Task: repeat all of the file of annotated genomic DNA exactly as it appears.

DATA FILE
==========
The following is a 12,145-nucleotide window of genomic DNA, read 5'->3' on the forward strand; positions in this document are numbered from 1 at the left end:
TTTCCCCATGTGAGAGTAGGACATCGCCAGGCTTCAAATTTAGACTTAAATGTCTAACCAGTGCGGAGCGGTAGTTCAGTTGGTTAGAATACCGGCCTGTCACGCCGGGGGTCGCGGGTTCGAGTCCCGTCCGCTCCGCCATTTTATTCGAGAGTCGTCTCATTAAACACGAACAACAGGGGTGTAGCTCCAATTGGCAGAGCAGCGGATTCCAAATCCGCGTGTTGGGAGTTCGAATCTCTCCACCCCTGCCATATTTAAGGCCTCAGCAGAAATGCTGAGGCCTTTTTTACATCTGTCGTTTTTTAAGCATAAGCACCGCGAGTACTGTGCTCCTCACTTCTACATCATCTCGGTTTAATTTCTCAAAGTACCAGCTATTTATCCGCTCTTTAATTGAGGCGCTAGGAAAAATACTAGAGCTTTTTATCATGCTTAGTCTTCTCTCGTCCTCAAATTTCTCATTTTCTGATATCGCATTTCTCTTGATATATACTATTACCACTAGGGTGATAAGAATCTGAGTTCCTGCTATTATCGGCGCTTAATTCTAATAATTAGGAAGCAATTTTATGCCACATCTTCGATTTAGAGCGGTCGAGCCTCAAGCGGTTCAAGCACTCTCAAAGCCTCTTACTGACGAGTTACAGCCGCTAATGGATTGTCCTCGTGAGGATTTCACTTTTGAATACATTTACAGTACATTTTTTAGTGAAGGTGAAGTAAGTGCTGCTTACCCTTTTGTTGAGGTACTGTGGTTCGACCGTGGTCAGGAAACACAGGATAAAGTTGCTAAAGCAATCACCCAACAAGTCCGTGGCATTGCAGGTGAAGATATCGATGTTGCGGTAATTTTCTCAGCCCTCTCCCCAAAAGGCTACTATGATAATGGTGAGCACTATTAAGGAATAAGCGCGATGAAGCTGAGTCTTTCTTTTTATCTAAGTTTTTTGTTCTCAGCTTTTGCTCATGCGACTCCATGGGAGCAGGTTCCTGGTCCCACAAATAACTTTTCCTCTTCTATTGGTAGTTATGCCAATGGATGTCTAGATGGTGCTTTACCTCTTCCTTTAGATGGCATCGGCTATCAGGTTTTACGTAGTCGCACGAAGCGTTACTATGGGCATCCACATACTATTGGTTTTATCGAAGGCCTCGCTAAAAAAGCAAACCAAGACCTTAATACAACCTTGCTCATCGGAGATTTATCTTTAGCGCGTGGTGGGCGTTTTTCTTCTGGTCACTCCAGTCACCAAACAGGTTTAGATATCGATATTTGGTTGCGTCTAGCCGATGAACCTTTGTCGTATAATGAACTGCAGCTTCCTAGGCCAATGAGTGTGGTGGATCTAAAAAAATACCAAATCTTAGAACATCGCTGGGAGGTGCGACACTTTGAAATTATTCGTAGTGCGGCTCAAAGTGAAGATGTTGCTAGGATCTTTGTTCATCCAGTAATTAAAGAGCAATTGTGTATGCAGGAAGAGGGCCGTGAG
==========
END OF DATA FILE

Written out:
The following is a 12,145-nucleotide window of genomic DNA, read 5'->3' on the forward strand; positions in this document are numbered from 1 at the left end:
TTTCCCCATGTGAGAGTAGGACATCGCCAGGCTTCAAATTTAGACTTAAATGTCTAACCAGTGCGGAGCGGTAGTTCAGTTGGTTAGAATACCGGCCTGTCACGCCGGGGGTCGCGGGTTCGAGTCCCGTCCGCTCCGCCATTTTATTCGAGAGTCGTCTCATTAAACACGAACAACAGGGGTGTAGCTCCAATTGGCAGAGCAGCGGATTCCAAATCCGCGTGTTGGGAGTTCGAATCTCTCCACCCCTGCCATATTTAAGGCCTCAGCAGAAATGCTGAGGCCTTTTTTACATCTGTCGTTTTTTAAGCATAAGCACCGCGAGTACTGTGCTCCTCACTTCTACATCATCTCGGTTTAATTTCTCAAAGTACCAGCTATTTATCCGCTCTTTAATTGAGGCGCTAGGAAAAATACTAGAGCTTTTTATCATGCTTAGTCTTCTCTCGTCCTCAAATTTCTCATTTTCTGATATCGCATTTCTCTTGATATATACTATTACCACTAGGGTGATAAGAATCTGAGTTCCTGCTATTATCGGCGCTTAATTCTAATAATTAGGAAGCAATTTTATGCCACATCTTCGATTTAGAGCGGTCGAGCCTCAAGCGGTTCAAGCACTCTCAAAGCCTCTTACTGACGAGTTACAGCCGCTAATGGATTGTCCTCGTGAGGATTTCACTTTTGAATACATTTACAGTACATTTTTTAGTGAAGGTGAAGTAAGTGCTGCTTACCCTTTTGTTGAGGTACTGTGGTTCGACCGTGGTCAGGAAACACAGGATAAAGTTGCTAAAGCAATCACCCAACAAGTCCGTGGCATTGCAGGTGAAGATATCGATGTTGCGGTAATTTTCTCAGCCCTCTCCCCAAAAGGCTACTATGATAATGGTGAGCACTATTAAGGAATAAGCGCGATGAAGCTGAGTCTTTCTTTTTATCTAAGTTTTTTGTTCTCAGCTTTTGCTCATGCGACTCCATGGGAGCAGGTTCCTGGTCCCACAAATAACTTTTCCTCTTCTATTGGTAGTTATGCCAATGGATGTCTAGATGGTGCTTTACCTCTTCCTTTAGATGGCATCGGCTATCAGGTTTTACGTAGTCGCACGAAGCGTTACTATGGGCATCCACATACTATTGGTTTTATCGAAGGCCTCGCTAAAAAAGCAAACCAAGACCTTAATACAACCTTGCTCATCGGAGATTTATCTTTAGCGCGTGGTGGGCGTTTTTCTTCTGGTCACTCCAGTCACCAAACAGGTTTAGATATCGATATTTGGTTGCGTCTAGCCGATGAACCTTTGTCGTATAATGAACTGCAGCTTCCTAGGCCAATGAGTGTGGTGGATCTAAAAAAATACCAAATCTTAGAACATCGCTGGGAGGTGCGACACTTTGAAATTATTCGTAGTGCGGCTCAAAGTGAAGATGTTGCTAGGATCTTTGTTCATCCAGTAATTAAAGAGCAATTGTGTATGCAGGAAGAGGGCCGTGAG